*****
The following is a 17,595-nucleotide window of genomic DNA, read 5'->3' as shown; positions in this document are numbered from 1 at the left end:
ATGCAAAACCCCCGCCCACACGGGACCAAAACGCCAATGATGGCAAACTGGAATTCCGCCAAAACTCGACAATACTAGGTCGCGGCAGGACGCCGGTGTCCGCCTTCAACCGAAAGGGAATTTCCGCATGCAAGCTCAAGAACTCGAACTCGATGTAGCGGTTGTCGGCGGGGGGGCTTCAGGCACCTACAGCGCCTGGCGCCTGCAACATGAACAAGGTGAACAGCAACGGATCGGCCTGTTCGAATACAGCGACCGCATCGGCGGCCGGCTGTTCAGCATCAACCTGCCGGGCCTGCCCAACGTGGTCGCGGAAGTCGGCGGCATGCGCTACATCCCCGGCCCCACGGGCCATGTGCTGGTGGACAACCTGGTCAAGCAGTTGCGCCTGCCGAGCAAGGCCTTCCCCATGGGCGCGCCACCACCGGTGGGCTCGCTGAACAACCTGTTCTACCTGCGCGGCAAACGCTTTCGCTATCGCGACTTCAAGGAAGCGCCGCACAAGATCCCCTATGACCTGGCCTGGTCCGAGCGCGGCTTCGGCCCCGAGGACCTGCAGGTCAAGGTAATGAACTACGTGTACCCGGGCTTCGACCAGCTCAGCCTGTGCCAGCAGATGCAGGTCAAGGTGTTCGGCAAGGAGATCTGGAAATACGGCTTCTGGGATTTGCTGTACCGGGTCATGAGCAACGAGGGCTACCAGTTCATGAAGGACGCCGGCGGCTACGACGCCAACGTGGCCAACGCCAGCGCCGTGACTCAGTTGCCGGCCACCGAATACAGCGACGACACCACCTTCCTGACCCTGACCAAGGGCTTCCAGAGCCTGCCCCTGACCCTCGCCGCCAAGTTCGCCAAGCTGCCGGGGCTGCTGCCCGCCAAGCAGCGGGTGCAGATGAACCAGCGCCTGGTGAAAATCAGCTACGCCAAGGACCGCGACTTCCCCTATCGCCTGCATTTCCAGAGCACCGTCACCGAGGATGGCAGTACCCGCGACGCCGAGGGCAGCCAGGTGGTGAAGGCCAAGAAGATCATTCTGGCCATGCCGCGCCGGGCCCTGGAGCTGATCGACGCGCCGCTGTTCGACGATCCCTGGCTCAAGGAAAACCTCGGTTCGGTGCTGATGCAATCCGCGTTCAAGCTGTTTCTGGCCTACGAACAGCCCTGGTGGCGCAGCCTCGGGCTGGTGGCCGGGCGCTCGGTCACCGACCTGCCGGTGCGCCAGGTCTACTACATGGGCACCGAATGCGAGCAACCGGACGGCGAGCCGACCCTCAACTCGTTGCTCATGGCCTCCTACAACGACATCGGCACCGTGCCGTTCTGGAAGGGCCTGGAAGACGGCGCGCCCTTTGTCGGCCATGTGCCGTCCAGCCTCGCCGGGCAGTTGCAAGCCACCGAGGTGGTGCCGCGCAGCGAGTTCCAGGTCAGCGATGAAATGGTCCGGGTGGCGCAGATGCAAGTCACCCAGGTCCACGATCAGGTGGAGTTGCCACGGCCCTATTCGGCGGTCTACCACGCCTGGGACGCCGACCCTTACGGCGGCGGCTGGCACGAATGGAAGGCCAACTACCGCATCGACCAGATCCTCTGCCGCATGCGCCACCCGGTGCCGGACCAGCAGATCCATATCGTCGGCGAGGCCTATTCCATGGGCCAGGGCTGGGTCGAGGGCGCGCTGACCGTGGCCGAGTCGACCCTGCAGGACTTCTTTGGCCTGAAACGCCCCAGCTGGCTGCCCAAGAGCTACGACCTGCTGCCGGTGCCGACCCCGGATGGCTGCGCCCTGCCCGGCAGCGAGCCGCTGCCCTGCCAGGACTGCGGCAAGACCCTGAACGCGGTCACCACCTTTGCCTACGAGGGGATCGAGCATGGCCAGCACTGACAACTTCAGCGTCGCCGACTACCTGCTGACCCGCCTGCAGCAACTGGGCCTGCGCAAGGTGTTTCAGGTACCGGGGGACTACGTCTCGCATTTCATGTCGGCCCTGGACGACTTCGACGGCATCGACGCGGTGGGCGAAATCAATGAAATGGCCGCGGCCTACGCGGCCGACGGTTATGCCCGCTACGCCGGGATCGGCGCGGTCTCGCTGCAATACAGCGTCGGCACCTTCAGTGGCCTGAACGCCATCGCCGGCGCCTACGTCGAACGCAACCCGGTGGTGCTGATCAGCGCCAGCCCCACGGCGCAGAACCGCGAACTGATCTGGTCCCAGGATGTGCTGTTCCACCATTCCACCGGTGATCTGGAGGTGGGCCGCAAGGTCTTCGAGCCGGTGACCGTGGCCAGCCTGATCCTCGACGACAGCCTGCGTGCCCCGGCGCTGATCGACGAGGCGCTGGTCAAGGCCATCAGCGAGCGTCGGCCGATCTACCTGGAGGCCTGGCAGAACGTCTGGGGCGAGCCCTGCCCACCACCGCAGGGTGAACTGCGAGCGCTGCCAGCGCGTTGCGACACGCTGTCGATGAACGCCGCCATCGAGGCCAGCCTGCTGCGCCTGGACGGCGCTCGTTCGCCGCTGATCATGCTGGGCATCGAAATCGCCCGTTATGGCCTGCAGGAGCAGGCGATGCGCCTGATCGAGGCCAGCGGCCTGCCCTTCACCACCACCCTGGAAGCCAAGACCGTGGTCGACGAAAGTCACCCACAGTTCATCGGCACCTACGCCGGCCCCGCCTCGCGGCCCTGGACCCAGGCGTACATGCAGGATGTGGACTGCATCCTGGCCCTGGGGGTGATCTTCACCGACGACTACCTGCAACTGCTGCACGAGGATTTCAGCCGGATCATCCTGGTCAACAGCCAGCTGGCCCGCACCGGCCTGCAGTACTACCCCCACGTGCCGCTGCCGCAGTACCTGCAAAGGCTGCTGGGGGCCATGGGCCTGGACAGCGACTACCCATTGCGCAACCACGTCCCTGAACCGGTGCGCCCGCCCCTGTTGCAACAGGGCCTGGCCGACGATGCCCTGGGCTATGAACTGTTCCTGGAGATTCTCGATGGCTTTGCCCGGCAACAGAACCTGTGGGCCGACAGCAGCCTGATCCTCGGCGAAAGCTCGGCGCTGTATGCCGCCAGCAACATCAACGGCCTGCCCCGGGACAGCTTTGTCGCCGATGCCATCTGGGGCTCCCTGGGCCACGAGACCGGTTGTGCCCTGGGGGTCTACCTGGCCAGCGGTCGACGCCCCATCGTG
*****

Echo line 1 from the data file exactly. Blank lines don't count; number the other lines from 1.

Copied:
The following is a 17,595-nucleotide window of genomic DNA, read 5'->3' as shown; positions in this document are numbered from 1 at the left end: